Steal These Thanksgiving Traditions!
As you might expect, most Thanksgiving traditions revolve around food: using the good dishes, making sides like the ever-popular green bean casserole, or desserts that have been in the family for years –from grandma’s original recipe cards. Others include taking turns naming the people and things we’re grateful for. Still other Thanksgiving traditions revolve around what happens after the meal – football, board games and afternoon naps.
Thanksgiving traditions bring families together and make lasting memories. We ran across a few that are so creative or fun, they’re good enough to steal!
The Heirloom Tablecloth
Almost a generation ago, the Mills family in Clinton, Missouri started a Thanksgiving tradition wherein everyone who shares the big meal signs the tablecloth. Each year is a different color, and after the meal, matriarch Deb Mills embroiders the signatures so they don’t fade away. What started with seven family members has grown to 19 around the table and it’s not only to see how children’s signatures change over the years, it’s a sweet touchstone of memories of grandparents who won’t always be with us.
Joanne Craft had a similar idea for a linen tablecloth and some fabric pens. Ten years ago she started a Thanksgiving tradition of family members writing down what they were thankful for that year. On the tablecloth. The little notes of her family’s gratitude, for children, spouses, God and country, and hand outlines of each small child too young to write words. It has become a priceless family heirloom. And when guests arrive at the Craft home this year for Thanksgiving, they will gather around the table to read and laugh at the memories. And children, still too young to read, will look to find their handprints to see how much they have grown!
A Morning to Remember
Why not wake up in a distant city, state or country on Thanksgiving? While lots of people have the Macy’s Thanksgiving Day Parade playing in the background while they prep the turkey or make the pies – some make the trip to New York City to watch the spectacle in person.
More great Thanksgiving vacation suggestions by Reader’s Digest include a visit to Plymouth Rock — the town that symbolizes the first Thanksgiving celebration — the Gratitude Museum in Dallas (one of the cities where a holiday NFL game will be played) and Tahiti. We’re not sure what Tahiti has to do with Thanksgiving, but sure, you could start a beach tradition on Thanksgiving. Why not?!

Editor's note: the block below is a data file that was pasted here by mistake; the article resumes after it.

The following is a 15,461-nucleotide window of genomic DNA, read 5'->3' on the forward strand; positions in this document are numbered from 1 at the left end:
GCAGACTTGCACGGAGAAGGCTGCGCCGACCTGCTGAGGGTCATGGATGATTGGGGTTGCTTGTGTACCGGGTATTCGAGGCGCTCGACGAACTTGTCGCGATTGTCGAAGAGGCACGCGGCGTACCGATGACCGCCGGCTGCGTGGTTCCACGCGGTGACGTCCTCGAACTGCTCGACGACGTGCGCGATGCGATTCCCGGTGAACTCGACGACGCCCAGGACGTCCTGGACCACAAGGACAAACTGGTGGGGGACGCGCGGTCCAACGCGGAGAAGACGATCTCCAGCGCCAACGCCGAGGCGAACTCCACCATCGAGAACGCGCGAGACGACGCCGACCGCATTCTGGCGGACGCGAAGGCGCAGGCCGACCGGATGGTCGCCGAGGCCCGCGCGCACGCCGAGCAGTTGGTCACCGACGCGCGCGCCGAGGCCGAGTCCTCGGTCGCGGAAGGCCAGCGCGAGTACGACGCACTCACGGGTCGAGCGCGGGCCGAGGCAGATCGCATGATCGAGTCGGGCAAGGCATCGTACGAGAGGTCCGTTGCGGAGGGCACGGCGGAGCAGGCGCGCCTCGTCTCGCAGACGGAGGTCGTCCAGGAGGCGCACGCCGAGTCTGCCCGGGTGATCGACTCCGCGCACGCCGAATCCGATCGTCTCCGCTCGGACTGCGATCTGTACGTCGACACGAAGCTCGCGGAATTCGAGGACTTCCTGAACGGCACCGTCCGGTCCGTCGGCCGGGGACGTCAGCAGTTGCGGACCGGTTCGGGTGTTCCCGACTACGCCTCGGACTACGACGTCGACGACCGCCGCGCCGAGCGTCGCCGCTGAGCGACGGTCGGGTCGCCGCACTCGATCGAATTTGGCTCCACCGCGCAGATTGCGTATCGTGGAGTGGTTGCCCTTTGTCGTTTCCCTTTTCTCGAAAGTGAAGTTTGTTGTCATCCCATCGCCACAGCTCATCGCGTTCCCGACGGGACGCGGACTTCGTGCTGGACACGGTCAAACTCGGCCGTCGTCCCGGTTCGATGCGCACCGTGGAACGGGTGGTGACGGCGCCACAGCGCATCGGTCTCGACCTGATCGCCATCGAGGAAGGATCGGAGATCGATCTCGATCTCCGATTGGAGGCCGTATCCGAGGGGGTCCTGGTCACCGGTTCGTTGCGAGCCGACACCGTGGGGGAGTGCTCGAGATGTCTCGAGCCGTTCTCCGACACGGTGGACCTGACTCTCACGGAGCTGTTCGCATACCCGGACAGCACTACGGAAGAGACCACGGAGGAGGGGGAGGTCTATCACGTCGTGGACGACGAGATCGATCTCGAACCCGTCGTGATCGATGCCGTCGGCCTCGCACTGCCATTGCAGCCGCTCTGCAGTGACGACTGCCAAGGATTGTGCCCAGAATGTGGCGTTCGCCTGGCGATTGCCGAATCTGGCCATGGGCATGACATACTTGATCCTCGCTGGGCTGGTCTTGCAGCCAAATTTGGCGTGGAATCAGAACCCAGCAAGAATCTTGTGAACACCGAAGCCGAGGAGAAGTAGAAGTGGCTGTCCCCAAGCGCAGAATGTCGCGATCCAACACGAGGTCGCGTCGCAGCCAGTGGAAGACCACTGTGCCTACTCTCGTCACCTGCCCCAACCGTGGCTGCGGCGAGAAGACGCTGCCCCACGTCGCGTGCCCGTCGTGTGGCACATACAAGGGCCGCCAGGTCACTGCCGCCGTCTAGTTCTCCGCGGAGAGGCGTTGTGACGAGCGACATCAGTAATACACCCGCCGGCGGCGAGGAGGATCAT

If you opt to watch the 83-year-old parade, this year in addition to Angry Birds, Hello Kitty, Pikachu™ and Diary of a Wimpy Kid® floats, you’ll see Balloonicles, marching bands from Arkansas, Ohio, Utah and Michigan, circus performers, dance troupes, cheerleaders and the Radio City Rockettes, plus singing during the parade are Smokey Robinson, the Goo Goo Dolls, Wyclef Jean and Dustin Lynch. The spectacle begins at 7:00 a.m. until 10:00 a.m. on NBC.
A morning hike after breakfast is a tradition for some families, while others choose to “run their yams off.” The annual Mile High United Way Turkey Trot is a Thanksgiving tradition in its 44th year and the 4K race lures thousands of runners to Washington Park the morning of the holiday. Entry fees from last year’s Turkey Trot totaled more than $400,000 in donations to the United Way. The race starts at 10:00 a.m. and the festivities end at 1:00 p.m. Closer to home and earlier (8:00 a.m. start) is the Turkey Trot Rock Trot with an entry fee of $40.
If football isn’t your favorite Thanksgiving tradition, check out the latest DVD releases at your nearest Redbox, or play Pin the Feather on the Turkey. This game will keep the kids entertained while dinner’s in the works. Make the turkey’s body by cutting a circle out of sturdy, brown construction paper, and then a smaller circle for his head. You can get creative by gluing on googly eyes, a beak and a top hat, or just add more paper cutouts. Tape Mr. Turkey to the wall and make tail feathers in fall colors with each child’s name and attach tape. You know the rest, add a blindfold or tightly closed eyes, then point them at Mr. Turkey!
You can always start a relaxing group jig-saw, but a more energized alternative is Thanksgiving bingo. It’s fun for the whole family and with free printables from Crazy Little Projects; nothing could be easier.
Crystal Valley Traditions!
The homebuyers in the master-planned community of Crystal Valley are creating their own traditions in the new homes nestled in the natural surroundings of Castle Rock. Why not stop by to see the amazing new model by Kauffman Homes and the variety of new home designs by Richmond American Homes and D.R. Horton? New ranch and two-story Crystal Valley homes are priced from the high $300s.